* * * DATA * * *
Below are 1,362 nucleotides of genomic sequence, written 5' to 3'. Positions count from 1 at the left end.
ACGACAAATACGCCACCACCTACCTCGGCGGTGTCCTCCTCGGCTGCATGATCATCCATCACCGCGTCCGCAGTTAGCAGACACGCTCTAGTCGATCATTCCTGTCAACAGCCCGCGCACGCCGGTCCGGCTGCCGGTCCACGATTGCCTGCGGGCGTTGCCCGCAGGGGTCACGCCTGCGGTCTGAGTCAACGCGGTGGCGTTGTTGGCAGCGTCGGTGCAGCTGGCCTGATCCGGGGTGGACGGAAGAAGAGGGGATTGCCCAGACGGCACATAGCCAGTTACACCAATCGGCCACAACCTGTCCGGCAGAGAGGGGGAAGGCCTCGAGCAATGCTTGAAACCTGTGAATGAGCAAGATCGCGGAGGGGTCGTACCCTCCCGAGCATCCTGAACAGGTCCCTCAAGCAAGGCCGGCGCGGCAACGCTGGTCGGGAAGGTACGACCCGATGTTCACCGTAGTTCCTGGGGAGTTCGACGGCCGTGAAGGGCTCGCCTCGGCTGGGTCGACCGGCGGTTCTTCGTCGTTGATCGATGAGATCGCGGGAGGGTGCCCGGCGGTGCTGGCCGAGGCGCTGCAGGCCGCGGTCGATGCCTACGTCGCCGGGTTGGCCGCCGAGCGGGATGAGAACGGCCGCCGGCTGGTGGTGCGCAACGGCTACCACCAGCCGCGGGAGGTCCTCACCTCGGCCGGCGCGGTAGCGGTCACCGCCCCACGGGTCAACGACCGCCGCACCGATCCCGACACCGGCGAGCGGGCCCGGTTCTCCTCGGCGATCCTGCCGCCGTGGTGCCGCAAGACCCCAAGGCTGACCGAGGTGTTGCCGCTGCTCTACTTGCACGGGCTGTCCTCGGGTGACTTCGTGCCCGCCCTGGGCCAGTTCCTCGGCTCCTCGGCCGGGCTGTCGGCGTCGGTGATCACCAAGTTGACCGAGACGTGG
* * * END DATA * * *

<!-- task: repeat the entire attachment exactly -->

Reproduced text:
Below are 1,362 nucleotides of genomic sequence, written 5' to 3'. Positions count from 1 at the left end.
ACGACAAATACGCCACCACCTACCTCGGCGGTGTCCTCCTCGGCTGCATGATCATCCATCACCGCGTCCGCAGTTAGCAGACACGCTCTAGTCGATCATTCCTGTCAACAGCCCGCGCACGCCGGTCCGGCTGCCGGTCCACGATTGCCTGCGGGCGTTGCCCGCAGGGGTCACGCCTGCGGTCTGAGTCAACGCGGTGGCGTTGTTGGCAGCGTCGGTGCAGCTGGCCTGATCCGGGGTGGACGGAAGAAGAGGGGATTGCCCAGACGGCACATAGCCAGTTACACCAATCGGCCACAACCTGTCCGGCAGAGAGGGGGAAGGCCTCGAGCAATGCTTGAAACCTGTGAATGAGCAAGATCGCGGAGGGGTCGTACCCTCCCGAGCATCCTGAACAGGTCCCTCAAGCAAGGCCGGCGCGGCAACGCTGGTCGGGAAGGTACGACCCGATGTTCACCGTAGTTCCTGGGGAGTTCGACGGCCGTGAAGGGCTCGCCTCGGCTGGGTCGACCGGCGGTTCTTCGTCGTTGATCGATGAGATCGCGGGAGGGTGCCCGGCGGTGCTGGCCGAGGCGCTGCAGGCCGCGGTCGATGCCTACGTCGCCGGGTTGGCCGCCGAGCGGGATGAGAACGGCCGCCGGCTGGTGGTGCGCAACGGCTACCACCAGCCGCGGGAGGTCCTCACCTCGGCCGGCGCGGTAGCGGTCACCGCCCCACGGGTCAACGACCGCCGCACCGATCCCGACACCGGCGAGCGGGCCCGGTTCTCCTCGGCGATCCTGCCGCCGTGGTGCCGCAAGACCCCAAGGCTGACCGAGGTGTTGCCGCTGCTCTACTTGCACGGGCTGTCCTCGGGTGACTTCGTGCCCGCCCTGGGCCAGTTCCTCGGCTCCTCGGCCGGGCTGTCGGCGTCGGTGATCACCAAGTTGACCGAGACGTGG